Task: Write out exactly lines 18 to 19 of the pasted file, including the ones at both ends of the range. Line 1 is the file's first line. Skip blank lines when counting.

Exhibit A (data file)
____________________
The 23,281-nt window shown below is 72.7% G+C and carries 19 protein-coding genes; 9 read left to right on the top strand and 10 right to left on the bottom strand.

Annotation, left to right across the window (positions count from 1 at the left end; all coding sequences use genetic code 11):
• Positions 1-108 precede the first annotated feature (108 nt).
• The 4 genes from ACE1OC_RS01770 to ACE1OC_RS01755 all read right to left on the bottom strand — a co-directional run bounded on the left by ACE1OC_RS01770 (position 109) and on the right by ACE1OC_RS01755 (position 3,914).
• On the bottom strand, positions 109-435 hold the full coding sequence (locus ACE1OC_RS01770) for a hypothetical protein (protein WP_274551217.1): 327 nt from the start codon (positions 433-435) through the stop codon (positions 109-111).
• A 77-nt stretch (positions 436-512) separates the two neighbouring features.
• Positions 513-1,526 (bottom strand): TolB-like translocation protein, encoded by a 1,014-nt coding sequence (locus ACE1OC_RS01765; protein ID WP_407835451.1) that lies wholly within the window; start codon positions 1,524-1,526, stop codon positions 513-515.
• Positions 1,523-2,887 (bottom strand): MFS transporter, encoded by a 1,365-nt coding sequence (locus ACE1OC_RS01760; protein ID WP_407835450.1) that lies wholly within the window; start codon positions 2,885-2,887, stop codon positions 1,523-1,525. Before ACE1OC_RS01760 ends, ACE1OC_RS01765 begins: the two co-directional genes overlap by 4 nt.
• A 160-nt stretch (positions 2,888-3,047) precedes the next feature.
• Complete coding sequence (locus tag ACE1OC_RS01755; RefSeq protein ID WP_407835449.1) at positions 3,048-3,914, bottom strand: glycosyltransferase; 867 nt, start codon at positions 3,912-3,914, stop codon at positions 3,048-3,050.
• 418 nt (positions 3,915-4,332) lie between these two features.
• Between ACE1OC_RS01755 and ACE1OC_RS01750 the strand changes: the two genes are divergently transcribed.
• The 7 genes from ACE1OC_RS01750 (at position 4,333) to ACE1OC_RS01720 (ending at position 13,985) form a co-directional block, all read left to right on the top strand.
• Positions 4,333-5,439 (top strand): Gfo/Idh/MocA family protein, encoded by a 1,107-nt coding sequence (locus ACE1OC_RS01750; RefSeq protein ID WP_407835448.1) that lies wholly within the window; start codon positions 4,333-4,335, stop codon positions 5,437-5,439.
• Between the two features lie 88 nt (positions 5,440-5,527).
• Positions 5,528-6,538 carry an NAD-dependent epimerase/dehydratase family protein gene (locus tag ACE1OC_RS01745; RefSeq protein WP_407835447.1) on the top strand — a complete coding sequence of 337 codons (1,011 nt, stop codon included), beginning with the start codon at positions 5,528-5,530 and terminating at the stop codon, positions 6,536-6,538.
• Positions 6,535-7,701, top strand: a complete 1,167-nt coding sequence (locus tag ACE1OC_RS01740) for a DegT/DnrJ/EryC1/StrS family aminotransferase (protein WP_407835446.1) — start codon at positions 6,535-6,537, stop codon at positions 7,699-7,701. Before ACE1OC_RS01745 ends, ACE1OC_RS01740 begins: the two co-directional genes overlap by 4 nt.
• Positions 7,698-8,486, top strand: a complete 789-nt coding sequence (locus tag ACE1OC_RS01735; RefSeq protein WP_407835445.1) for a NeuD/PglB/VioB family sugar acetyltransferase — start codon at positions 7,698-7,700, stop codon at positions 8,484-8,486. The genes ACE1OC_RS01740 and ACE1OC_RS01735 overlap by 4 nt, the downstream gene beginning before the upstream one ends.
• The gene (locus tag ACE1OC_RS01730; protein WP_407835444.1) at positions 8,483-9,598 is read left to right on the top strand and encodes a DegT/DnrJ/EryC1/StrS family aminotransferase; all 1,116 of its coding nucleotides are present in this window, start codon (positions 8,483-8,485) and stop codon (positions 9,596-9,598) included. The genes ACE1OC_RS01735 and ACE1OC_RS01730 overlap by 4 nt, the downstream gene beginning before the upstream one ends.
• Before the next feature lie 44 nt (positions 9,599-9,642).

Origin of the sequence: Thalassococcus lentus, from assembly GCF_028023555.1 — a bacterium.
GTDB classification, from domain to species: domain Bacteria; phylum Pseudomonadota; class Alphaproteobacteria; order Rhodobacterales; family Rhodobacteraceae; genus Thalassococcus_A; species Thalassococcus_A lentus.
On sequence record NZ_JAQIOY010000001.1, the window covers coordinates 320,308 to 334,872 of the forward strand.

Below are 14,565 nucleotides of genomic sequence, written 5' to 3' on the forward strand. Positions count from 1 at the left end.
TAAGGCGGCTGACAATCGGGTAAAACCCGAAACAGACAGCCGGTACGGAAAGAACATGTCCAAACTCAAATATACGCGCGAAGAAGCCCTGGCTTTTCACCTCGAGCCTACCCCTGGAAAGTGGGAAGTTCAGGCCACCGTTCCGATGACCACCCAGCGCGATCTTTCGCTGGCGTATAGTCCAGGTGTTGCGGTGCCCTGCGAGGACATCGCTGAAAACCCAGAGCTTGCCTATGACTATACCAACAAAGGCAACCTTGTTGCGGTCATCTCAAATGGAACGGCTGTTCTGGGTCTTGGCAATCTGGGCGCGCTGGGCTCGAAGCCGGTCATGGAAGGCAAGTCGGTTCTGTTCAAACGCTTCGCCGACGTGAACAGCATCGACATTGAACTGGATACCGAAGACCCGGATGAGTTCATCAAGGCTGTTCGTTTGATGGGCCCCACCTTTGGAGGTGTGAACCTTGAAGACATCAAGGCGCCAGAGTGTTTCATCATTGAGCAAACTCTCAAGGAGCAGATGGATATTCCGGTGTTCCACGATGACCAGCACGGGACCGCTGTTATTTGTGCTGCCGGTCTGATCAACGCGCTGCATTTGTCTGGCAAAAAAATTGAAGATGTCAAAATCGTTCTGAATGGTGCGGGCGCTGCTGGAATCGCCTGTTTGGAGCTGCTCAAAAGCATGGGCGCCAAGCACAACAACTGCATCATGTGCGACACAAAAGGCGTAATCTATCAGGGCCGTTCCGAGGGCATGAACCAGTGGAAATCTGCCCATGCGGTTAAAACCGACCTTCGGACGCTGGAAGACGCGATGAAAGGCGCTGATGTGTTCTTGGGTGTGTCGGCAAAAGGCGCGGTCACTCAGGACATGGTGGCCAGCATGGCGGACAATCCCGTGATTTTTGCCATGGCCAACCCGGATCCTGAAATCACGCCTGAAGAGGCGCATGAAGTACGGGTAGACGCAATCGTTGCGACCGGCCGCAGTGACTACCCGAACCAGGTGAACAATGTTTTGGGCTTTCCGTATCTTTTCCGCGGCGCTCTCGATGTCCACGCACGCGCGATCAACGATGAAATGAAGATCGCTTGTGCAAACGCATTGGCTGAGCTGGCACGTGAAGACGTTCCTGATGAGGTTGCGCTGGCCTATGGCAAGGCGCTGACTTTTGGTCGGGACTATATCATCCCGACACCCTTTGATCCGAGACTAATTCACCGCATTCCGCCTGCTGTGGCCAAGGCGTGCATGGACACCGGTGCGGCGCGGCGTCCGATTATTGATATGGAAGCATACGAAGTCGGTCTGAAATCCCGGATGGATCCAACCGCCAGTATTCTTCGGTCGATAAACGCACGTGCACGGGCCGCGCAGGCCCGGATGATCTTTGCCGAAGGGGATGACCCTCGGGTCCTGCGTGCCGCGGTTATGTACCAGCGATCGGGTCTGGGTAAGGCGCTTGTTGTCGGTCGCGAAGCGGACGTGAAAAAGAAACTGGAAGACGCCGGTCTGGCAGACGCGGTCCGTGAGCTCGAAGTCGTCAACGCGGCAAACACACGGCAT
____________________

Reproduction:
• Positions 7,698-8,486, top strand: a complete 789-nt coding sequence (locus tag ACE1OC_RS01735; RefSeq protein WP_407835445.1) for a NeuD/PglB/VioB family sugar acetyltransferase — start codon at positions 7,698-7,700, stop codon at positions 8,484-8,486. The genes ACE1OC_RS01740 and ACE1OC_RS01735 overlap by 4 nt, the downstream gene beginning before the upstream one ends.
• The gene (locus tag ACE1OC_RS01730; protein WP_407835444.1) at positions 8,483-9,598 is read left to right on the top strand and encodes a DegT/DnrJ/EryC1/StrS family aminotransferase; all 1,116 of its coding nucleotides are present in this window, start codon (positions 8,483-8,485) and stop codon (positions 9,596-9,598) included. The genes ACE1OC_RS01735 and ACE1OC_RS01730 overlap by 4 nt, the downstream gene beginning before the upstream one ends.